Thanks so much for your response and support! So, if I understand correctly, you’re saying that CBT and DBT don’t treat heavy anxiety because it’s in the amygdala? I’m a little confused… Maybe you can break down cortex and amygdala based anxiety and how deep breathing can help?
And yes, anxiety is draining, but thank god, I’m feeling a bit better.1 year ago
In response to Yehuda (Hudi) Kowalsky's post #11893:
Yes, b”H, I am feeling a little bit better since the time I had posted, but it’s still very much there. Yeah, I do want to delve into some of my other fears and do exposure work with my therapist. I have this thing where I tend to get intimidated by people, (it’s also part of OCD), and I think it goes back to my childhood experiences of being afraid/intimidated by my uncles… So, every time I get an intrusive thought to be intimidated by someone because they project a lot of confidence, or somehow have the same persona as other people I’m intimidated by, I get extremely scared and anxious. It sounds funny, but I actually just want to do this already because I see how it really is distressing for me. I had this same thing just yesterday where our tour guide (we’re out of town now), reminded me of my uncle and his persona and aura really scared me….
Don’t know if you’re following me, but that’s what I really want to work on.1 year ago
In response to Chavy's post #11937:
To explain what I was saying in my previous post, the way to deal with the anxiety doesn’t depend on the intensity of the anxiety; but rather where it’s stemming from.
There are 2 main pathways to anxiety in the brain:
Cortex-cognitive, thoughts, logic, reasoning, etc.
Amygdala-based on experiences and emotional memories. The Amygdala is the cause for the anxiety feelings in the body, ie tense muscles, sweating, confusion, nausea, etc. (many times generalized anxiety comes from here).
You would usually use CBT and DBT to treat cortex based anxiety, and EXPOSURE therapy, along with deep breathing, exercise, staying away from high sugary foods, etc (there are more things to do for this) to help with the amygdala based anxiety.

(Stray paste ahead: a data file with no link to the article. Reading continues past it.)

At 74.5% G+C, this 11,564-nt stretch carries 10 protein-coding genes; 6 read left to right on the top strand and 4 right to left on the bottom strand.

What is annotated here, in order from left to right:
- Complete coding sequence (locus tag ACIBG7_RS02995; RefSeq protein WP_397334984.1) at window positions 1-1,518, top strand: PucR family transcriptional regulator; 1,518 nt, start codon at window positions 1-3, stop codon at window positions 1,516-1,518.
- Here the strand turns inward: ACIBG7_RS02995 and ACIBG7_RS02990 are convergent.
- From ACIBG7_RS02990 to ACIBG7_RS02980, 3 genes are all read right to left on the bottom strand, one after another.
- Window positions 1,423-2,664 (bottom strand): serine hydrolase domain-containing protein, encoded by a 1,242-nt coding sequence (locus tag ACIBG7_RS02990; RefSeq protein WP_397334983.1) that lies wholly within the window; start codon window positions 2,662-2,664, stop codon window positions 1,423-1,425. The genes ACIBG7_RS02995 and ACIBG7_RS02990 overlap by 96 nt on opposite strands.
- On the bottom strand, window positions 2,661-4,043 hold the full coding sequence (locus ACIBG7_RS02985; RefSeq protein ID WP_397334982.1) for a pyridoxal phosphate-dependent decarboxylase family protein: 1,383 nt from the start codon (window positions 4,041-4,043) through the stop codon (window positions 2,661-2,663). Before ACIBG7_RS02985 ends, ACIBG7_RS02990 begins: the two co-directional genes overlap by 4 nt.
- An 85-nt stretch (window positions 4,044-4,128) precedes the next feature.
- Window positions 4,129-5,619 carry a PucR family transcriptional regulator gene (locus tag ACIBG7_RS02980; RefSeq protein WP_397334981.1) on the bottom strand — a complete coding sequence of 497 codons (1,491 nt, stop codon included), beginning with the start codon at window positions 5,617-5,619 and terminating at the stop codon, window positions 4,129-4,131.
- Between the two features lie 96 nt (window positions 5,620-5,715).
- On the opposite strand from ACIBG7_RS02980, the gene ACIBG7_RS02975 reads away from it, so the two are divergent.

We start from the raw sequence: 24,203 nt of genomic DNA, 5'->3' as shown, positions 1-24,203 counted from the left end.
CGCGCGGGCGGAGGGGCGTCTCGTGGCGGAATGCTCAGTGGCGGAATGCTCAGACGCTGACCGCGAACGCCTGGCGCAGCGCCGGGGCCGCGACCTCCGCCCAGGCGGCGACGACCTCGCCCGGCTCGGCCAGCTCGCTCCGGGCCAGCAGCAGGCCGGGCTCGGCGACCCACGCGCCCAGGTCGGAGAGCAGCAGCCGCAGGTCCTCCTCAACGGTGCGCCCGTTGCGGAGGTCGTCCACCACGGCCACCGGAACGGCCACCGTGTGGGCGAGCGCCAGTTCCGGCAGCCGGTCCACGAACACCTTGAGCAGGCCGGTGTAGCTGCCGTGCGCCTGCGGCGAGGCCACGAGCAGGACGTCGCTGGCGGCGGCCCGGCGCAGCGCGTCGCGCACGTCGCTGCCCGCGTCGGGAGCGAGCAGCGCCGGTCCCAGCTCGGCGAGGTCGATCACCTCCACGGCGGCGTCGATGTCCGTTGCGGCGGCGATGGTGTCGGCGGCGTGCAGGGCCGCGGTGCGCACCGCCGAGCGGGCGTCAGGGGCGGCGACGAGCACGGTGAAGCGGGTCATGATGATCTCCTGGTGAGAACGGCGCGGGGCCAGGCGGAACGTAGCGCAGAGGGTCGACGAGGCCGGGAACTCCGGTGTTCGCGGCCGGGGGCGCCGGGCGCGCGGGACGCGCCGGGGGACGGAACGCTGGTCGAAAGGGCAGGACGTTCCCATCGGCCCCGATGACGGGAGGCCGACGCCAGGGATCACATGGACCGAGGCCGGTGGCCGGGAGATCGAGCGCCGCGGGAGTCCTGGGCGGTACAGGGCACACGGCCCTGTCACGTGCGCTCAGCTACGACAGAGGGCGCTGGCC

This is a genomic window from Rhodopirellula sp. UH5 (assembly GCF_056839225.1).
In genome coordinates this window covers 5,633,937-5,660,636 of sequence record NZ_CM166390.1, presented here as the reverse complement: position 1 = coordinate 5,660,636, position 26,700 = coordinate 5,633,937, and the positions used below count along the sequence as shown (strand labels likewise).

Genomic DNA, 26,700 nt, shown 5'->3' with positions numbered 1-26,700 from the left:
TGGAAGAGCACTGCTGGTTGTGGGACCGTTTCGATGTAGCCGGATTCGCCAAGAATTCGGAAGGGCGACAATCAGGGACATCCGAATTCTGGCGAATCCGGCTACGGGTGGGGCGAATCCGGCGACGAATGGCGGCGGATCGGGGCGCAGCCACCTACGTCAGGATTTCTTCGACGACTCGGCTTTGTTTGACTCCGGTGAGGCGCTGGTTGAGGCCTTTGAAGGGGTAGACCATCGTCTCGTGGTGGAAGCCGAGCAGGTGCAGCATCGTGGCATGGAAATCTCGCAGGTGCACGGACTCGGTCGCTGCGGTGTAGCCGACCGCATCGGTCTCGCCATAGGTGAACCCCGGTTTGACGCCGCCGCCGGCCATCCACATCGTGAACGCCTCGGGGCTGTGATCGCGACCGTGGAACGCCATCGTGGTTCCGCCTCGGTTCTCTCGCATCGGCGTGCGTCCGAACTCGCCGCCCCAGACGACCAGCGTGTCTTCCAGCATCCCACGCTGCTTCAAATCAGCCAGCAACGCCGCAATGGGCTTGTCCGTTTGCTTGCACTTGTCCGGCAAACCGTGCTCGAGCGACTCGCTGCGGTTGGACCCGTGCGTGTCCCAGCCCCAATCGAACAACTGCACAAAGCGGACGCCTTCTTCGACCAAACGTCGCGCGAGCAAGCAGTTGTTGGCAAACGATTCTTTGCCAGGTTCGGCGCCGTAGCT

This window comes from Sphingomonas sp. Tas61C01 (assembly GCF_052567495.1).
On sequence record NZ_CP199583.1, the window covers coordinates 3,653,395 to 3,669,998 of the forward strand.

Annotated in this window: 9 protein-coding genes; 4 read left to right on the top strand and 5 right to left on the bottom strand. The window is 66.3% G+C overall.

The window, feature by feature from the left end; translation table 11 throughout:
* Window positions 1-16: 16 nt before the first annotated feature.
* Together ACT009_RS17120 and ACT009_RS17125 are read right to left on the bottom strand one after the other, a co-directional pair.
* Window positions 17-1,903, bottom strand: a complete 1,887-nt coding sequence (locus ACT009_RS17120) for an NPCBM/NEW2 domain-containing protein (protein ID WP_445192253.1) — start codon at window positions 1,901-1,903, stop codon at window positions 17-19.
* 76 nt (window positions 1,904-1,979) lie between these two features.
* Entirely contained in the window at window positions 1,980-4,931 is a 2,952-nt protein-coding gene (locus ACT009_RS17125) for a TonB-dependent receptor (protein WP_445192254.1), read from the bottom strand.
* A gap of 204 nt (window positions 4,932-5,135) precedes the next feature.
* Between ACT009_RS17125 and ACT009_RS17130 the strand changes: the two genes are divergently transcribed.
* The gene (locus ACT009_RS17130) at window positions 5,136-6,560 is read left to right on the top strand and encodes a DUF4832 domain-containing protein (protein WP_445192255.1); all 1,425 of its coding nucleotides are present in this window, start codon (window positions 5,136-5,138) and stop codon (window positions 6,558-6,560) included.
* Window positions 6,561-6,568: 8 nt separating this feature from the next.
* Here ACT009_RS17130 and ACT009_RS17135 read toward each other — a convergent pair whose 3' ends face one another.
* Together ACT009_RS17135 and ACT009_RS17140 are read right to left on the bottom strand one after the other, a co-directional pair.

I hope this is more clear. Let me know if you have any other questions.1 year ago
So DBT is cortex anxiety based, and anxiety is amygdala based, so using DBT for managing (extreme) anxiety won’t be as effective? Exposure therapy is only for Amygdala based anxiety? I’m doing DBT now, and TIPP is a skill that changes your chemistry, so that one’s anxiety can go down very quickly from a 10 to a 6 or 7. DBT won’t work because it’s amygdala based?1 year ago
I mean it’s cortex anxiety.1 year ago
In response to Chavy's post #11957:
As I stated in the post before this one, it doesn’t make a difference in terms of the severity of the anxiety when we are discussing which treatment would work best for the anxiety you’re experiencing.
Anxiety stems from 1 of 2 main places in the brain:
- cortex-which is much more cognitive (thoughts) (and people are much more aware of the reasons for these anxieties)
- Amygdala-these are formed from emotional experiences that many people are not aware of.
The amygdala is the cause for the anxious feelings (it sets off the nervous system and causes the sweaty feelings, heart palpitations, etc).
It’s important to know where you’re anxiety is stemming from, because the cortex and amygdala require different treatment to help calm them down. Reducing the anxiety will only work if you are “healing” the correct place.
One of the ways of working with amygdala based anxiety is through exposure therapy.
I hope this clarifies things.1 year ago
So DBT helps when it’s Cortex-based anxiety or Amygdala-based Anxiety?1 year ago
Yes to both?1 year ago
Sorry for this back and forth!